There is also the intersection of environmental justice with economic justice. Too often sustainable environmental solutions are made only available to the upperly mobile We need to find a way to make environmental solutions available for everyone in society. One of my plans if elected by you would be to find new funding solutions for ecological innovations across the county, including working class neighborhoods. Sustainable solutions benefit everyone.
We need to build movements to fight against environmental injustice. As a nurse, I promise to be part of this fight. We must also support bold, progressive leaders for state and federal office to ensure that they have the principles to fight the big-monied interests. Creating environmental change will be disruptive, but we must do it. The Clean Air Act of 1970 was also seen as disruptive, but the changes were as necessary then as the changes we must make now about creating carbon neutral energy. I have an 11 year old son and I want him and his future family to be able to breath and go outside. I will fight fracking in Washtenaw county and look for clean sources of energy. I want Washtenaw county to create union jobs that can build and maintain clean energy and help create work for those that currently build oil and gas pipelines. After all, I don't want pipelines going through the county, and I want to support working families whose livelihood depends on the labor. It's not an either or problem-- It's an "and" issue and I am ready to take on this work!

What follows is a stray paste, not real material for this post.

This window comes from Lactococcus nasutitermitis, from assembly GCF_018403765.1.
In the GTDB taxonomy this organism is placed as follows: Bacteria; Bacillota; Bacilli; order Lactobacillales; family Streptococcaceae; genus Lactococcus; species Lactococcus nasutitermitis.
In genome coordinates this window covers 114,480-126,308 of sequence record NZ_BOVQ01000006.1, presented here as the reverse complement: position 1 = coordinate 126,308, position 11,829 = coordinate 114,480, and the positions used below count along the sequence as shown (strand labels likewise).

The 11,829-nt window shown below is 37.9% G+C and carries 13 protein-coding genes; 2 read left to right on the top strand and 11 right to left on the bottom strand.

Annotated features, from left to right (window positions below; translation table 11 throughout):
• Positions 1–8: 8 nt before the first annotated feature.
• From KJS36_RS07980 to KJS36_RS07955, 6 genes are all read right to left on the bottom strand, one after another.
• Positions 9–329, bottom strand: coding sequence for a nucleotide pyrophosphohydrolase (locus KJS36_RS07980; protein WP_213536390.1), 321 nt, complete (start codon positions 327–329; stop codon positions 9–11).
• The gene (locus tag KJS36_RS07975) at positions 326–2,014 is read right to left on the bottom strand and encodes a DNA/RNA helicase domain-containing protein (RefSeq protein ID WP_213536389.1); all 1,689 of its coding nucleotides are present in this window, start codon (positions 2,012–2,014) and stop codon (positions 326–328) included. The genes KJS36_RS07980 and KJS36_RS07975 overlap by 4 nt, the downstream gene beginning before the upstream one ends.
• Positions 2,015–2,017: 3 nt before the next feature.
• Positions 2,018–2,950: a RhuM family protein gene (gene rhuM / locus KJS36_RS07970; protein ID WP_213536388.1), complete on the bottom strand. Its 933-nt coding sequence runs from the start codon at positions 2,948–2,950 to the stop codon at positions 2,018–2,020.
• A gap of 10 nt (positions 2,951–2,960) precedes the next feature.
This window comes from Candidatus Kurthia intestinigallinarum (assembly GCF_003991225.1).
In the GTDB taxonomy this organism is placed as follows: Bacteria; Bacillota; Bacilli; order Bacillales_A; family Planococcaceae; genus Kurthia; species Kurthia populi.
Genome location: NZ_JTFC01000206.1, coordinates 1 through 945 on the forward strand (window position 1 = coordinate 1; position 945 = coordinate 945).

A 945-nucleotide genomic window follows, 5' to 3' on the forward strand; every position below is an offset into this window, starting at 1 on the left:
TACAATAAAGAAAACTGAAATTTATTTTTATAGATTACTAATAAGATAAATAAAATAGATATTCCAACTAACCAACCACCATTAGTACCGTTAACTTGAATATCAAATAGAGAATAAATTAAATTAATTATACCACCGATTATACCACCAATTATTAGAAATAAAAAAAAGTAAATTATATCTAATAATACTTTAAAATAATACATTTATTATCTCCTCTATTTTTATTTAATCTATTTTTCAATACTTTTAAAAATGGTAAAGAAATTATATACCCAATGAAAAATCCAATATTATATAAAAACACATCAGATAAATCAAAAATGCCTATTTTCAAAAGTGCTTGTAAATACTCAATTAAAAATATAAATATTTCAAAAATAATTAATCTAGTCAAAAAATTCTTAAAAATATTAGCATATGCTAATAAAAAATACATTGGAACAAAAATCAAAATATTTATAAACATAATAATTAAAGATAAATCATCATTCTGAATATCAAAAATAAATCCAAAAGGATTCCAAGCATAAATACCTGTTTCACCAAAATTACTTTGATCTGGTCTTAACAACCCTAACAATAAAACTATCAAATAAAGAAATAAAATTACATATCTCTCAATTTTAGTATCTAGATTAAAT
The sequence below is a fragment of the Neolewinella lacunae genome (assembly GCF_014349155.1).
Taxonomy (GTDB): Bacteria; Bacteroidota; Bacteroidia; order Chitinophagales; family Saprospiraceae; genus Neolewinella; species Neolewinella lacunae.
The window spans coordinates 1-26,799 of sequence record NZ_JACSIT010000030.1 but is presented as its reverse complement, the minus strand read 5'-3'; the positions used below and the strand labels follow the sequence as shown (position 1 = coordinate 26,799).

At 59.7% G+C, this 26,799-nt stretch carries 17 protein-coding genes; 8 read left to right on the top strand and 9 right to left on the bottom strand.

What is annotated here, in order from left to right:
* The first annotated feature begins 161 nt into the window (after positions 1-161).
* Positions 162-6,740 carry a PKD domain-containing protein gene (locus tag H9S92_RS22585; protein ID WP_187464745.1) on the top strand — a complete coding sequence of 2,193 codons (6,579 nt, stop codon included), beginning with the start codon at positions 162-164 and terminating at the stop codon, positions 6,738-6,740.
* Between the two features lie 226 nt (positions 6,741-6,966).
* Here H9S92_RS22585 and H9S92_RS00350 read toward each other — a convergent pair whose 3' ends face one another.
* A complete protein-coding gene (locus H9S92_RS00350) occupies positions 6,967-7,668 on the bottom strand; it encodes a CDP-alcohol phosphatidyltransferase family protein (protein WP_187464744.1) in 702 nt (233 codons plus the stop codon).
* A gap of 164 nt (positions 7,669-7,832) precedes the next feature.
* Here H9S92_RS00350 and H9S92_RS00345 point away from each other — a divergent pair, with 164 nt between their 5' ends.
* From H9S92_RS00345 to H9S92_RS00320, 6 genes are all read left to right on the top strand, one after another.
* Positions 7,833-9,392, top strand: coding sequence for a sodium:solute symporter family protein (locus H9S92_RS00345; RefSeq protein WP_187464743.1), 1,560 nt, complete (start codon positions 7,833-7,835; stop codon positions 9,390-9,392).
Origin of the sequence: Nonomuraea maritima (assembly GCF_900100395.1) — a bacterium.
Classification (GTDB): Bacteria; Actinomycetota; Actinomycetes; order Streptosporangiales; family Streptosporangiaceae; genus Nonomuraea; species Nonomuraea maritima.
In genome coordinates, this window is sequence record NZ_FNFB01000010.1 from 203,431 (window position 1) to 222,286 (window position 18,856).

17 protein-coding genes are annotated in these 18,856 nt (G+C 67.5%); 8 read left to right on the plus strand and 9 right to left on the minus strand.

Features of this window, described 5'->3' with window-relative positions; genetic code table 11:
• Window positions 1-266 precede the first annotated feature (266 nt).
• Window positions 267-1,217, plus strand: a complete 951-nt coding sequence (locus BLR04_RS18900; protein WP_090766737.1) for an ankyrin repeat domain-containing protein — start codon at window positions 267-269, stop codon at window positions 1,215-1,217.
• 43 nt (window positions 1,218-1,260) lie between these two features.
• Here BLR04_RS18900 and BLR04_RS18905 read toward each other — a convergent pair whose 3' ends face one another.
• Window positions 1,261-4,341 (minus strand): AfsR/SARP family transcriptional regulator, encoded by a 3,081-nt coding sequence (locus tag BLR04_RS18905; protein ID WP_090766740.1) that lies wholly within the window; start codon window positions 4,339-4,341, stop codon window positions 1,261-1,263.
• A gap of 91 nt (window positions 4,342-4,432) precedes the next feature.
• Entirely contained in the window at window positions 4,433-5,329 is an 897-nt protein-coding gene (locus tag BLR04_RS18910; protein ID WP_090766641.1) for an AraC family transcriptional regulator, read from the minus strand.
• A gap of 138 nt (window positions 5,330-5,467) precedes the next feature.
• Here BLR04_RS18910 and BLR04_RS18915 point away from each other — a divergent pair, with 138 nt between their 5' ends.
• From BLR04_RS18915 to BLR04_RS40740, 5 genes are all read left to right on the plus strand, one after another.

As a nurse, you might imagine I have some strong views on public health. Until we have a single payer health system in this county, the public health system as administered by county governments will be a life line of support. When I was a young girl, my dad briefly worked for the Oakland County Health Department. I still remember visiting work with him, the nurses, and mostly the vaccinations I received. That vaccine program remains an integral part of the public health system, one that protects our entire community. Public health differs from what I do in the hospital as it focuses on a wellness model. I will support the public health in the county by continuing to support evidence based actions and programs. Making existing programs more accessible will be an important part of my work at the county. I want young families not to be deterred from accessing maternal and child health programs.